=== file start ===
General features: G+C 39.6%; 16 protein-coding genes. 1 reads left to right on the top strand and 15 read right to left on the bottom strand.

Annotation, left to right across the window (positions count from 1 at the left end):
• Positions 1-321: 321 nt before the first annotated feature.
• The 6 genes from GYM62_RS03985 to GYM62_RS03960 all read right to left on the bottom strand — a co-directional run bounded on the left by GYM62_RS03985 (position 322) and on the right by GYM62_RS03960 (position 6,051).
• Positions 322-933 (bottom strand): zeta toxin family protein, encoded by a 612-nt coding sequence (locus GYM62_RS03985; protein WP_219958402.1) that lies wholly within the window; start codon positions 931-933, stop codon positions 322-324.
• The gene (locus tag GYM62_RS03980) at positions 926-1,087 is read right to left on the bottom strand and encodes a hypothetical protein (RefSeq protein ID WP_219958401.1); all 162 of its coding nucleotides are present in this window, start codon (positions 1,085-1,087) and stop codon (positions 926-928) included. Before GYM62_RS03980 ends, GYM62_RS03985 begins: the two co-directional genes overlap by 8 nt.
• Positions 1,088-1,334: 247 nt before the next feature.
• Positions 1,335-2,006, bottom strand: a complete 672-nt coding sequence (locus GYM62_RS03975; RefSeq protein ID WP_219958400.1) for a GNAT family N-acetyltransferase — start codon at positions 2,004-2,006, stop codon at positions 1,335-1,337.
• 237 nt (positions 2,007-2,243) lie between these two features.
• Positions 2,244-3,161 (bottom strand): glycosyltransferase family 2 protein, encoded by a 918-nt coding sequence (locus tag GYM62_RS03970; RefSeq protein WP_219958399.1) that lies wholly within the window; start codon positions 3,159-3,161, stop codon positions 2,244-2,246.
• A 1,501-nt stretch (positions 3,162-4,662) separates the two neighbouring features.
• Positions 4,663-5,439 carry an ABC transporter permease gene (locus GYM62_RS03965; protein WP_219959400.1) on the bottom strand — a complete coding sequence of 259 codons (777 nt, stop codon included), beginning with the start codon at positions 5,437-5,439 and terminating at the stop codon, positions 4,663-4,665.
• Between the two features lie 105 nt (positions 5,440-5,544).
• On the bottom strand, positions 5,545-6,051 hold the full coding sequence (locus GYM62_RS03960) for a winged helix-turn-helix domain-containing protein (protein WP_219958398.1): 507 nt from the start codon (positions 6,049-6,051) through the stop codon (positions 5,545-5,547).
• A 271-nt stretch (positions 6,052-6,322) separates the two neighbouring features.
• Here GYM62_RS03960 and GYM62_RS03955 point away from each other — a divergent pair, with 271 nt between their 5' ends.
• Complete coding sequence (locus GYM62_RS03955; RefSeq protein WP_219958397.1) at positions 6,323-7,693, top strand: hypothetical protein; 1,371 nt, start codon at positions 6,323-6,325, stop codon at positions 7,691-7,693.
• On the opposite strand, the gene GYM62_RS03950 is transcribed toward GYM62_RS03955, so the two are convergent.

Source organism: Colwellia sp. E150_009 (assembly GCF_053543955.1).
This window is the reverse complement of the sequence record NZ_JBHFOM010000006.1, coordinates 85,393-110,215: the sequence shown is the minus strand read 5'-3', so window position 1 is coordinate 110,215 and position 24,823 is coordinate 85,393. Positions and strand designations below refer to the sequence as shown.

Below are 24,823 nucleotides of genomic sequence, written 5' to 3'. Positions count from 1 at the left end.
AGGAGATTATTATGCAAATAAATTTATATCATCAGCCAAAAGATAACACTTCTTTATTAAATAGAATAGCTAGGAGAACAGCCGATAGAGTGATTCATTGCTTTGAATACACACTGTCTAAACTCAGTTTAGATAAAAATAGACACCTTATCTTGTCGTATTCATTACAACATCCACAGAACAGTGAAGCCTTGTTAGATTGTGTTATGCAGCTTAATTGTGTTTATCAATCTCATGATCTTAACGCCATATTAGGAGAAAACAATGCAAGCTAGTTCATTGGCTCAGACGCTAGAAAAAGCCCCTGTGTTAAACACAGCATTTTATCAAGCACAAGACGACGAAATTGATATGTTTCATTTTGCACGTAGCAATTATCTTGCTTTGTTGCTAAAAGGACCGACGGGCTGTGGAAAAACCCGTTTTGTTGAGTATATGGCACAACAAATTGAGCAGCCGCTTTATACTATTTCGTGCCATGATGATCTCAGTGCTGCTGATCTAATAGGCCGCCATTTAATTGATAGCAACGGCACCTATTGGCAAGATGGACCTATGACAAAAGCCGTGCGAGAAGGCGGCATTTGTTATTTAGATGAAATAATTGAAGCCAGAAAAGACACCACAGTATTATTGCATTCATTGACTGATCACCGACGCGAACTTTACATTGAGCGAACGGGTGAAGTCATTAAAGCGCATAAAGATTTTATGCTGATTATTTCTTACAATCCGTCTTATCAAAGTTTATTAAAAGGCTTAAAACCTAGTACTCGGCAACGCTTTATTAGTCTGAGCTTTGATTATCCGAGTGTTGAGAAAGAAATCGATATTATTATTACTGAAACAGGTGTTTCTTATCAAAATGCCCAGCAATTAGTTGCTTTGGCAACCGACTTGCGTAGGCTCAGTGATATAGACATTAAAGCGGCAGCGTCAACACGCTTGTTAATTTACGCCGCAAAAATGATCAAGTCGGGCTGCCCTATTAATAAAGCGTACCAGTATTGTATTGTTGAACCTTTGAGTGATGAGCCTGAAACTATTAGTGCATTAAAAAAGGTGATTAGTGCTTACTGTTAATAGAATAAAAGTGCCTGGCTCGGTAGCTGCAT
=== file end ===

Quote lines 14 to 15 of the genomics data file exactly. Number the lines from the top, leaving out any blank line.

• On the bottom strand, positions 5,545-6,051 hold the full coding sequence (locus GYM62_RS03960) for a winged helix-turn-helix domain-containing protein (protein WP_219958398.1): 507 nt from the start codon (positions 6,049-6,051) through the stop codon (positions 5,545-5,547).
• A 271-nt stretch (positions 6,052-6,322) separates the two neighbouring features.